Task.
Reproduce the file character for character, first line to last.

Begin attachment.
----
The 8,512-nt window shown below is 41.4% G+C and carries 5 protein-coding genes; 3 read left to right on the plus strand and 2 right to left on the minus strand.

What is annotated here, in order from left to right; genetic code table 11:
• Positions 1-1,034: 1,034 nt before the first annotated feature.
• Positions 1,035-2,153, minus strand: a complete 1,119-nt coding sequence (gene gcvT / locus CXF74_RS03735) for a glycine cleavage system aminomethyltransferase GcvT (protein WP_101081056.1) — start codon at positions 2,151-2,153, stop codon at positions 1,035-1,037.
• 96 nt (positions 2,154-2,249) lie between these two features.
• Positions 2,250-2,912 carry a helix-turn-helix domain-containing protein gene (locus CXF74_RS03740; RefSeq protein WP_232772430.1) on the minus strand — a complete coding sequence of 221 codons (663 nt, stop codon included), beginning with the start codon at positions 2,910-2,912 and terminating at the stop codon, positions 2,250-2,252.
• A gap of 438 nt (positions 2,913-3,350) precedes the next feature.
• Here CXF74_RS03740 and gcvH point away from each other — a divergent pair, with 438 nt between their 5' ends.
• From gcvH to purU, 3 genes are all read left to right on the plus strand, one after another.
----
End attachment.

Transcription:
The 8,512-nt window shown below is 41.4% G+C and carries 5 protein-coding genes; 3 read left to right on the plus strand and 2 right to left on the minus strand.

What is annotated here, in order from left to right; genetic code table 11:
• Positions 1-1,034: 1,034 nt before the first annotated feature.
• Positions 1,035-2,153, minus strand: a complete 1,119-nt coding sequence (gene gcvT / locus CXF74_RS03735) for a glycine cleavage system aminomethyltransferase GcvT (protein WP_101081056.1) — start codon at positions 2,151-2,153, stop codon at positions 1,035-1,037.
• 96 nt (positions 2,154-2,249) lie between these two features.
• Positions 2,250-2,912 carry a helix-turn-helix domain-containing protein gene (locus CXF74_RS03740; RefSeq protein WP_232772430.1) on the minus strand — a complete coding sequence of 221 codons (663 nt, stop codon included), beginning with the start codon at positions 2,910-2,912 and terminating at the stop codon, positions 2,250-2,252.
• A gap of 438 nt (positions 2,913-3,350) precedes the next feature.
• Here CXF74_RS03740 and gcvH point away from each other — a divergent pair, with 438 nt between their 5' ends.
• From gcvH to purU, 3 genes are all read left to right on the plus strand, one after another.